Telegraph, Telephone, Telehealth! The New Wave for Healthcare Delivery by Stephanie Fiedler01/08/2018
For many years in Rural Health Professional Shortage Areas (HPSA) or in Metropolitan Statistical Areas (MSA), Medicare has supported Telehealth services due to the lack of certain types of medical professionals in identified geographic areas. Many Medicaid programs followed suit for similar reasons although they did not require the service to be delivered in HSPAs or MSAs.
Today many commercial insurance plans are recognizing the need for Telehealth services for varying reasons including patient and provider convenience & cost efficiencies and many Medicaid plans are expanding coverage to accommodate both patient and practice needs. Recent consumer surveys have shown that over 64% of the population surveyed would be willing to have a Telehealth visits with their doctor via video and more than 50% of doctors surveyed are willing to treat patients via Telehealth. Studies by The Alliance for Connected Care, a Washington DC based advocacy group found Telehealth visits can reduce cost by over $100 per visit and that 83% of patient issues are resolved during the first Telehealth visit.
While Medicare still restricts Telehealth to HPSA/MSA areas, as of Jan 1, 2017, “Place of Service code 02” for Telehealth services was implemented by CMS. This is a small step towards acknowledging this industry shift. Medicaid programs in 48 states and the District of Columbia currently allow Telehealth in some form and each state has authority over Telehealth services for commercial plans. Twenty nine states have parity laws that require commercial plans to cover comparable coverage to in person plans, while others do not mandate the coverage, they will often be “location blind” allowing plans to cover services from the patients’ home rather than a healthcare facility as many state and federal regulations require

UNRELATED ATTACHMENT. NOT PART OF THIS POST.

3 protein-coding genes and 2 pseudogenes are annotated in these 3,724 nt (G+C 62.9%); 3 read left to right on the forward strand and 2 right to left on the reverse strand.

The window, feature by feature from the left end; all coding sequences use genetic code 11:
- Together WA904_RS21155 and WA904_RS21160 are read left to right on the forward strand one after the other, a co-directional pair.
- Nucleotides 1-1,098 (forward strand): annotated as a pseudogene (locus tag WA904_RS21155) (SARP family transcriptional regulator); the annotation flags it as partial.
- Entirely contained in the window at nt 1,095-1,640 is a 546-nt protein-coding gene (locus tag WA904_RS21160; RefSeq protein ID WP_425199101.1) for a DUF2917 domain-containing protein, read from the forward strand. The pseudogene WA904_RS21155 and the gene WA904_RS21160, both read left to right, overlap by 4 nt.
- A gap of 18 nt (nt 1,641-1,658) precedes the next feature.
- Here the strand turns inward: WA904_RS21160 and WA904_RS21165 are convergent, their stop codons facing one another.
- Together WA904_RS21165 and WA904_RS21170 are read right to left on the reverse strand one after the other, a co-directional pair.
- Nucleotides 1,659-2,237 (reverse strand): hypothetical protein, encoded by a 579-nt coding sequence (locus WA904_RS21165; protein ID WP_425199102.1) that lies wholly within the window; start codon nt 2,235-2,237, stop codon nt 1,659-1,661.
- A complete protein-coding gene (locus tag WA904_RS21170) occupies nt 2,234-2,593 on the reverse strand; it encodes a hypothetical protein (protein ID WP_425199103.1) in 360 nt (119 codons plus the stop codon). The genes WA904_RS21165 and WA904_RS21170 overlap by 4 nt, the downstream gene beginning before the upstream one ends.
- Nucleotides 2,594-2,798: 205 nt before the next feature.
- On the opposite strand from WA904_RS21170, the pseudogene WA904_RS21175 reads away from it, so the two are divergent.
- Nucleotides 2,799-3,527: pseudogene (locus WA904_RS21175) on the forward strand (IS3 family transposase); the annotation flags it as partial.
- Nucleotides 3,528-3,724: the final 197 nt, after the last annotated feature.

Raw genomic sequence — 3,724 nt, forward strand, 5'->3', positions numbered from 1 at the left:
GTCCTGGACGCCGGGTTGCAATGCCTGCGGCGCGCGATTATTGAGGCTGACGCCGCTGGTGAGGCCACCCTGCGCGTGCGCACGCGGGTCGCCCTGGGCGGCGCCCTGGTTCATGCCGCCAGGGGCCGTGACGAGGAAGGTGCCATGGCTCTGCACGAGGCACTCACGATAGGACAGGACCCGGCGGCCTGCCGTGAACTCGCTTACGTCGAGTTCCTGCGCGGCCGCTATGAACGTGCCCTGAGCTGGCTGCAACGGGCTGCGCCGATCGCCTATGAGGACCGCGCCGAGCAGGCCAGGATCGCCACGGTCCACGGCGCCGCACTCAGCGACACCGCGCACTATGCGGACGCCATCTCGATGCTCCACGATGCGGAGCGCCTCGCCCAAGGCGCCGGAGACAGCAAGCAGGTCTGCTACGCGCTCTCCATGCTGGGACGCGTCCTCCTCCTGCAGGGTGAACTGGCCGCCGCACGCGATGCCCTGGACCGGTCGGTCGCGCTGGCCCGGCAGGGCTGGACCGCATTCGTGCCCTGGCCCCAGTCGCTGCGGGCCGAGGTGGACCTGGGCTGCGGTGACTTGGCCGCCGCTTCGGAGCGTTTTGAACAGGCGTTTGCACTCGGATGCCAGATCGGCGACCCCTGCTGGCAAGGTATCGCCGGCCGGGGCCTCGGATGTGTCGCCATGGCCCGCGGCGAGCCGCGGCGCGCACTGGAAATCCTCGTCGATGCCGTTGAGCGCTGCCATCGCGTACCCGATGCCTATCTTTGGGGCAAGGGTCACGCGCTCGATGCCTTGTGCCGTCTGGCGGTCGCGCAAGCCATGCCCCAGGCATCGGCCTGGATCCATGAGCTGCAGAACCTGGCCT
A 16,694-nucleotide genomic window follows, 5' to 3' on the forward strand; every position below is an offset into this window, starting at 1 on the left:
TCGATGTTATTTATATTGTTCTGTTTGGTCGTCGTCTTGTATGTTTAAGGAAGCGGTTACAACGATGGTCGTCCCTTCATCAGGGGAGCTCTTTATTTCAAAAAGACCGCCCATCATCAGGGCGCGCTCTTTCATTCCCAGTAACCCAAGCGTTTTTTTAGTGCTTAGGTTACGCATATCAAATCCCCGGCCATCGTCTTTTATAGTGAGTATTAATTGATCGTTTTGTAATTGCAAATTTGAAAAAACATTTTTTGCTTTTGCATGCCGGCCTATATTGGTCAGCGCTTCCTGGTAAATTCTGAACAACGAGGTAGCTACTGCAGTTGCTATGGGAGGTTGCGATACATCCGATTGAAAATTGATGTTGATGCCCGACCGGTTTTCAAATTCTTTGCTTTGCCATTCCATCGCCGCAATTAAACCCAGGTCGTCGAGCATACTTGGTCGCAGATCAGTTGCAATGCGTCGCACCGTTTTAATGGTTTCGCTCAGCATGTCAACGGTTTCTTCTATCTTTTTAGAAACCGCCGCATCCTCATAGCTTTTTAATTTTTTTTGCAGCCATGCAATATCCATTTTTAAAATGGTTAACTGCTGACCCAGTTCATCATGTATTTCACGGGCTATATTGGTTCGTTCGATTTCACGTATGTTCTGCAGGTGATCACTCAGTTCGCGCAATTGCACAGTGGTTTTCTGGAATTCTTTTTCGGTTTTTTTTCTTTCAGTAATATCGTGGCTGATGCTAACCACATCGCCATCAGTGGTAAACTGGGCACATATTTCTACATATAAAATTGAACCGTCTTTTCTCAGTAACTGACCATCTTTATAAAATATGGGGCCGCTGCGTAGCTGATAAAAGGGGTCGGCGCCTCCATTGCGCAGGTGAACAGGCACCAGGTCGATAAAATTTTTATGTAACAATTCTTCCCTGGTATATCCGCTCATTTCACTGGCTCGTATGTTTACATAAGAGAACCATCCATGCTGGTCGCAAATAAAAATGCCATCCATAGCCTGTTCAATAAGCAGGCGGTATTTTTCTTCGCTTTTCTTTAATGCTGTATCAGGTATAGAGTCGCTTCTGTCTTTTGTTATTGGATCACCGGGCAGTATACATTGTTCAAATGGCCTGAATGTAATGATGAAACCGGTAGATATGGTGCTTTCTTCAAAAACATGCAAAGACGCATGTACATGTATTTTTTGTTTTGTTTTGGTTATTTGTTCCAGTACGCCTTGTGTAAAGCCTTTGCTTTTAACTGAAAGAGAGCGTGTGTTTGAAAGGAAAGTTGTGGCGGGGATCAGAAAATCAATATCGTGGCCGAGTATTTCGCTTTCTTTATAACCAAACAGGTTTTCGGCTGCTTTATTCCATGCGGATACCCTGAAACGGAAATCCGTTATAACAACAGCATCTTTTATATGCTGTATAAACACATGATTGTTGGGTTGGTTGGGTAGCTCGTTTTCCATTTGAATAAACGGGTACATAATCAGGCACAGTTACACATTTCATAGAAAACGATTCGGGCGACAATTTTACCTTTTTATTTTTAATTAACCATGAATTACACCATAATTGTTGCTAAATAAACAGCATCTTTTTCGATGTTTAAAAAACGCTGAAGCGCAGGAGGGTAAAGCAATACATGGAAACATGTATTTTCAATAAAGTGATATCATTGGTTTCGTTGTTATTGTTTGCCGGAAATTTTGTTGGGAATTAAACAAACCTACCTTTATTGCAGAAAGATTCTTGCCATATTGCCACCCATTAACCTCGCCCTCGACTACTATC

Before you go all in, there is some planning and research to be done:
- Decide what services will most benefit both the practice and the patients – start small – test the water
- Research your state Medicaid program and your managed care plans for state and payer policy on Telehealth services
- Decide what the “who” will provide the services, the “where” will the provider be and the “when”, what times of day or days of the week the services will likely be in demand by patients.
- Determine your investment, e.g. technology costs, training costs, billing costs, additional staff costs, marketing. etc. and model the “program before you begin.
- Enlist providers in strategy sessions – get buy-in
- Map your timelines and monitor your reimbursement as you begin to ensure you are being appropriately reimbursed
A Final Note……
There is a growing need for Psychiatry & Psychology services in the market today. Blending these services into mental health practices to integrate mental health services with primary care or other medical services enhances the overall patient experience and promotes “whole-person” wellbeing, and telehealth can be an effective modality for creating this integration.